This time it’s about the fruit, not the beans! Of course we all know cacao in the very popular and friendly forms of chocolate of all different types and stripes. It’s been cultivated for centuries, originally prepared as a savory, spicy drink, later and finally to take the myriad mostly confectionary forms we all know and love today. The history of cacao is hardly done. Its future will be a little bit of returning to its past and even more of many, many new functional and delicious uses. This Brunswick Labs analysis report takes a deep look at the fruit – not the beans – of the “food of the gods”.
The cacao plant (Theobroma cacao) is restricted to a geographical zone that spans from approximately 20o North to 20o South of the Equator 1 and thrive in the understory of tropical forests. These petite, delicate, evergreen trees may reach up to 60 feet in height in the wild, although most grow only 20 to 40 feet high. Today, cacao trees are primarily cultivated in the equatorial region of West Africa, as well as Central and South America, the West Indies, and tropical regions of Asia.2 Theobroma cacao plants are mostly grown and appreciated for their seeds which are used worldwide for the production of sweet delicacies. Cacao grows best where temperatures range from 20 oC to 30 oC and humidity levels are not excessive, according to Rafael Parducci of Ecuador Produce S.A., the leading producer of commercially available cacao puree. Since the early cultivation period (from 250-900 AD), the uses of cacao have ranged from medicine to currency.2 With more than 200 documented medicinal uses in Europe and New Spain, as well numerous recently published research studies, cacao has justified its spot on the list of functional food ingredients.
The berry-like, ovoid fruit of the cacao plant, filled with sweet and mucilaginous pulp in which the seeds are contained, has received less attention in the research community.1 The cacao pod is typically yellow-orange, red, or green in color, 5.9–11.8 in long, and 3.1–3.9 in wide. Each pod contains between 25-75 large white seeds, which turn violet or reddish brown after drying. 1 In certain areas, says Chris Boudinet, COO of Agro Innova, the pulp is used to prepare refreshing juices, smoothies, and jelly.3 Cacao pods may also be used as fertilizers and animal feed, however, they are largely considered as agricultural waste and are discarded after separation from cacao beans. 4 Cacao pod waste makes the ground susceptible to growth of fungi under hot and humid conditions, which may pose an agricultural problem.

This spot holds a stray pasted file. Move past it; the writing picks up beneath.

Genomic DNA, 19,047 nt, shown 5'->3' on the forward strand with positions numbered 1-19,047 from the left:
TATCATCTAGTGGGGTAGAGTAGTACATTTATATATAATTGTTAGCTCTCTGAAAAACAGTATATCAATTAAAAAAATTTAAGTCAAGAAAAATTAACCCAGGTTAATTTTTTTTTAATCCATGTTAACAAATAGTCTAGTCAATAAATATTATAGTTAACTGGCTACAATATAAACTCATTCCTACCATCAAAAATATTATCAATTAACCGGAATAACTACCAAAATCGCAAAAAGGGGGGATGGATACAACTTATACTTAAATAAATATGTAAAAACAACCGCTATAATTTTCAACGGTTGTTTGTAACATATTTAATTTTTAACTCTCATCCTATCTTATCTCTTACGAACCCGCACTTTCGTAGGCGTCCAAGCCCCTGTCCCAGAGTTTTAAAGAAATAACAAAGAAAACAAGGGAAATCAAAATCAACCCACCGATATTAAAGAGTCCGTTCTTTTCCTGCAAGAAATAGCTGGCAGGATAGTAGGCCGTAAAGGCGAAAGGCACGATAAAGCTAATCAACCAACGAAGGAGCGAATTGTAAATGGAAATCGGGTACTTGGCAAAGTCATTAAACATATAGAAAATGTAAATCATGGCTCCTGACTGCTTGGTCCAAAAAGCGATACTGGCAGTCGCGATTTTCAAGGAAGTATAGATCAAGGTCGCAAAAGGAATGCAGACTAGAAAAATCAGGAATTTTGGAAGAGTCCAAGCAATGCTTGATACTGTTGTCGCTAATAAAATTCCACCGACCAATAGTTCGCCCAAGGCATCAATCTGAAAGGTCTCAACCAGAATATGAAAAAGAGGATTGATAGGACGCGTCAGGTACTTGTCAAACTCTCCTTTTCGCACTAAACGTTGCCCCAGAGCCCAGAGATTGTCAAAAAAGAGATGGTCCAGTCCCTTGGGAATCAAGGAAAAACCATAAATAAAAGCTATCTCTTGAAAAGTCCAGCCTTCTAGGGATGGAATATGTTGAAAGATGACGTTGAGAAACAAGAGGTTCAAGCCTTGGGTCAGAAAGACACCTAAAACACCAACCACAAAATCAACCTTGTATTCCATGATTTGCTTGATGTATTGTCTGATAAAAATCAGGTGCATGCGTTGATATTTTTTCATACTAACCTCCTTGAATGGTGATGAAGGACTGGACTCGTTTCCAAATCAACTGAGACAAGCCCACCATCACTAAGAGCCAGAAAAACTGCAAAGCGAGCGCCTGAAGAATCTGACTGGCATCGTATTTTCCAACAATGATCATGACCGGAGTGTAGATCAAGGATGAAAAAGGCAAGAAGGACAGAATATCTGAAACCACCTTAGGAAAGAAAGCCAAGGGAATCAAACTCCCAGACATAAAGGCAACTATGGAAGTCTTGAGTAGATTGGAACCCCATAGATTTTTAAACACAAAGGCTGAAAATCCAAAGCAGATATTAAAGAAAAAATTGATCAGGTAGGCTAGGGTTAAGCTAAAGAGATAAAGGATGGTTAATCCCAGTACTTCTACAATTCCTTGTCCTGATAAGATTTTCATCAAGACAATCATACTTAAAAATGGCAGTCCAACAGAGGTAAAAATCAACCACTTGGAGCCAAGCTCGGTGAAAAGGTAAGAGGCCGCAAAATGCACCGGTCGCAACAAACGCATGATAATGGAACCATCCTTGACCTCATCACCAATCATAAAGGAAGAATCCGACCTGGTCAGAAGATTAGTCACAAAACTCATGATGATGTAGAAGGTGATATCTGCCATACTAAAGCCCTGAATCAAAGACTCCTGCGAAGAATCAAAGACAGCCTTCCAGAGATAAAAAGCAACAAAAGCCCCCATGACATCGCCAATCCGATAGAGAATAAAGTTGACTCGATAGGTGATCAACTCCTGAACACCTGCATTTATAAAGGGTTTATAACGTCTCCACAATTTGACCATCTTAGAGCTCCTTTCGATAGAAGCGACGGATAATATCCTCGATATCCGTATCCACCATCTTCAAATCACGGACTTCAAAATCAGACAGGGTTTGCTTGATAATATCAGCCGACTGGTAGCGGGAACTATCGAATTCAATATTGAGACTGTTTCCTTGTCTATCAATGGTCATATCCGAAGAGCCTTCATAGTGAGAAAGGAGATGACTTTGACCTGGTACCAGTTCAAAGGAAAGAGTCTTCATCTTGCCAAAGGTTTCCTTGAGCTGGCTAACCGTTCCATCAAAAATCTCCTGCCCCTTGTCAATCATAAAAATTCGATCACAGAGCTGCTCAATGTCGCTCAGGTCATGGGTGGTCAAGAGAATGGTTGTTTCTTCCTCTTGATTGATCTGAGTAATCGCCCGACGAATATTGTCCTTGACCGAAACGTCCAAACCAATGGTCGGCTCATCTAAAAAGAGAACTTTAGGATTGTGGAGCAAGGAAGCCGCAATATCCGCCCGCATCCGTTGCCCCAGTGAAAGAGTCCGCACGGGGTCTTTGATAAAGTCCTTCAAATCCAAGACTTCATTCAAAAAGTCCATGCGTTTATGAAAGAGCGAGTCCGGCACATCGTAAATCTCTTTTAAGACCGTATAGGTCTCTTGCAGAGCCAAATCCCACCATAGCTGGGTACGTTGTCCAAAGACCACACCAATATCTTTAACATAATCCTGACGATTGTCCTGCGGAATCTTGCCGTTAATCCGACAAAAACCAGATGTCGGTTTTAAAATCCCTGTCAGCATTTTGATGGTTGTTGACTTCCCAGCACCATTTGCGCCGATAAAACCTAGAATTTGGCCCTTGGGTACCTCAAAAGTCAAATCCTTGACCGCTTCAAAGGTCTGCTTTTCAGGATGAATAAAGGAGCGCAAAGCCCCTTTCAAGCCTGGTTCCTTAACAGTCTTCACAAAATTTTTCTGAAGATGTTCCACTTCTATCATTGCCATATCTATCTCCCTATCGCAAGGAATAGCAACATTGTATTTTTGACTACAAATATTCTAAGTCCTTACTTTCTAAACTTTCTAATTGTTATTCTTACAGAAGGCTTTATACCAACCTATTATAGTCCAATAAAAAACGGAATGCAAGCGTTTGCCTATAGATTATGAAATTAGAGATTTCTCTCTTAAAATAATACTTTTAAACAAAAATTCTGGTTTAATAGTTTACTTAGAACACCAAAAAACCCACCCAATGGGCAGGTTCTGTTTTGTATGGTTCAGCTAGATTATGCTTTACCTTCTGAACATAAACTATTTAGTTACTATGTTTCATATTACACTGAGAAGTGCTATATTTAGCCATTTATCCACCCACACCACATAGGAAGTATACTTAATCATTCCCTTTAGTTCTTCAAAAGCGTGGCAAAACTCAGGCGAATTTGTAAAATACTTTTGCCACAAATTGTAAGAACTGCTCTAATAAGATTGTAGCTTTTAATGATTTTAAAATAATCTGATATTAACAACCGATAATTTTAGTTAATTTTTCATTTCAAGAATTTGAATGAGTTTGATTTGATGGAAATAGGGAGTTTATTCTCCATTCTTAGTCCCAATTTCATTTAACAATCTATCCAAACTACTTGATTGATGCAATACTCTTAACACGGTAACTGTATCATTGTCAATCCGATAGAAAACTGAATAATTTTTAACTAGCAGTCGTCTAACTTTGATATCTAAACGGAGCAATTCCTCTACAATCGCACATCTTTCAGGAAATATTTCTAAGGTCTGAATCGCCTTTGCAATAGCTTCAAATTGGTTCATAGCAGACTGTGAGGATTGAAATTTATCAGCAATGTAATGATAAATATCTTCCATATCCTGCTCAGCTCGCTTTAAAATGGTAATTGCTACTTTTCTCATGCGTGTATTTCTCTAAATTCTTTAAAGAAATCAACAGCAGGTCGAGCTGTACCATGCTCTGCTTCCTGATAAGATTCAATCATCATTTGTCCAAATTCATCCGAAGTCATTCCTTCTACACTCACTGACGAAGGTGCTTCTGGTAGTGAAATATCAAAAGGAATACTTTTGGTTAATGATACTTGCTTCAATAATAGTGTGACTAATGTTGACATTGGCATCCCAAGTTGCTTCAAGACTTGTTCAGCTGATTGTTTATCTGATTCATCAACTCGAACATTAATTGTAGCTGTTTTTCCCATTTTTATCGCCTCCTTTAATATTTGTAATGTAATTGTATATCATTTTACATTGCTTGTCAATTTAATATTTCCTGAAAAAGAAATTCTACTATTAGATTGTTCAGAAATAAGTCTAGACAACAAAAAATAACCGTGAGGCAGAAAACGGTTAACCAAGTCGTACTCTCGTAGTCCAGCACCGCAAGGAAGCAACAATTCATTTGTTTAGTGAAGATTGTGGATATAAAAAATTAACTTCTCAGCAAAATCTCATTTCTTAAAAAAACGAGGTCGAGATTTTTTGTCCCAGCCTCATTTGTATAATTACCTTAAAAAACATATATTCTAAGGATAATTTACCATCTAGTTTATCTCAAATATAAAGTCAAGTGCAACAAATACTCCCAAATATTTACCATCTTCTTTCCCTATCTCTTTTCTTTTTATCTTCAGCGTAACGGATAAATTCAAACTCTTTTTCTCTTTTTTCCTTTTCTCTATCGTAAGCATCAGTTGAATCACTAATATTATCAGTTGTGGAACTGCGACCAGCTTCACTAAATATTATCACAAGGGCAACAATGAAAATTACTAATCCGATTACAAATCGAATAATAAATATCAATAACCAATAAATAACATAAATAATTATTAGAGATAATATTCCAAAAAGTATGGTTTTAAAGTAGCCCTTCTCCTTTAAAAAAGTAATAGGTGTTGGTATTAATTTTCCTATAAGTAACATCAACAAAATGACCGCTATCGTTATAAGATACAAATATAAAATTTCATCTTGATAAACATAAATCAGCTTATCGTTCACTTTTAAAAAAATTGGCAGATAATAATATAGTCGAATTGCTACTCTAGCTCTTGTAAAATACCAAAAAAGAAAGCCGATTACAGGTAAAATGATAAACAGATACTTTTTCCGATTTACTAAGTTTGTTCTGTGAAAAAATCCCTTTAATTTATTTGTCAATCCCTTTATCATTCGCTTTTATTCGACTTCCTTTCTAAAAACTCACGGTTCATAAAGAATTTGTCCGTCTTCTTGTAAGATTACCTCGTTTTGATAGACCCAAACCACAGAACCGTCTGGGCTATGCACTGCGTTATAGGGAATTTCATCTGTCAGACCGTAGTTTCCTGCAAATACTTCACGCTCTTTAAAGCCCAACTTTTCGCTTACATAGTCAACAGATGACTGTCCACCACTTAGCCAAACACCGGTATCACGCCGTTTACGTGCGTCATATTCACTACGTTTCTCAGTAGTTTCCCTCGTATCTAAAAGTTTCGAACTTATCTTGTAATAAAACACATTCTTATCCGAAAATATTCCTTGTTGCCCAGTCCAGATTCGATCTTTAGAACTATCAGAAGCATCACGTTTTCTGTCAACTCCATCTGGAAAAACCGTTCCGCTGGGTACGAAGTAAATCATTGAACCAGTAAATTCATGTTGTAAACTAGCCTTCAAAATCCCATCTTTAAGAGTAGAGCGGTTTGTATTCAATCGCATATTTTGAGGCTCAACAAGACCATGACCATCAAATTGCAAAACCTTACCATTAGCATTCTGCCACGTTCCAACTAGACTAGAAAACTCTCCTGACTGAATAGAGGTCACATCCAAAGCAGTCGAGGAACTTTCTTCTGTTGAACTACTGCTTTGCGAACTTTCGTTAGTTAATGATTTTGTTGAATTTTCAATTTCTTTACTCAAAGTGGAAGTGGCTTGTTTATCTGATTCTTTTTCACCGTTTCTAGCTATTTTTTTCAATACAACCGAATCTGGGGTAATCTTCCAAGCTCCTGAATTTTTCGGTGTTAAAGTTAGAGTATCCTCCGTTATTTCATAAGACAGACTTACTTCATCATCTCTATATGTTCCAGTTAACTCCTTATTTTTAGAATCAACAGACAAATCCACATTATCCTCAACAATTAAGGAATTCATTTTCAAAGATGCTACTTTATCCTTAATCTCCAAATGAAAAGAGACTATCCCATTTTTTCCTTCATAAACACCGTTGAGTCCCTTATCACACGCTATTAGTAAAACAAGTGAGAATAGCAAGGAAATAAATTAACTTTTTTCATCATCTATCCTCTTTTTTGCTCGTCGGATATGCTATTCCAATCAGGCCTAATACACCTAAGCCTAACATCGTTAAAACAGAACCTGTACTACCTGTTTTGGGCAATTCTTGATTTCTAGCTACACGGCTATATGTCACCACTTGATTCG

Although numerous investigations have focused on the phytochemical composition and potential health benefits of cacao beans, very limited data is available about the biological activity of cacao fruit pulp and its constituents. The cacao pod extract has recently been identified as a potent cosmetic ingredient, due to its anti-wrinkle, skin whitening, and sunscreen effects. 4 In this study, collagen longevity in the skin layer was attributed to the presence of various phenolic compounds, especially flavonoids and resveratrol, in the cacao pod extract. The cacao bean extracts are especially rich in phenolic compounds (flavonoids and phenolic acids) and their derivatives;5 flavonoids constitute the largest and most diverse group of phenolic compounds in cacao beans.6
In order to fill the existing knowledge gap on cacao fruit, Brunswick Labs has recently completed a series of analyses and biological functionality tests on cacao fruit pulp. This article will give a brief overview of testing results to date.
Functional components. The following functional constituents were identified in cacao fruit pulp: flavonoids, phenolic acids, isoflavones, anthocyanins, proanthocyanidins and alkaloids. Epicatechin and gallocatechin were the most abundant (23.01 µg/g and 11.17 µg/g, respectively) flavonoids, while sinapinic and ferulic acids were the most concentrated phenolic acids (20.82 and 9.04 µg/g). Theobromine, a bitter alkaloid similar in structure and properties to caffeine, was the most notable alkaloid constituent of cacao fruit pulp. Theophylline, theobromine and caffeine were found in the following concentrations: 0.63 µg/g, 0.83 µg/g and 0.3 µg/g, respectively. The content of organic acids (tartaric acid, malic acid, lactic acid, acetic acid, citric acid and propionic acid) in cacao fruit pulp ranged from 0.26 mg/g – 7.06 mg/g, with citric acid being most abundant. The total content of proanthocyanidins was 238.54 µg/g.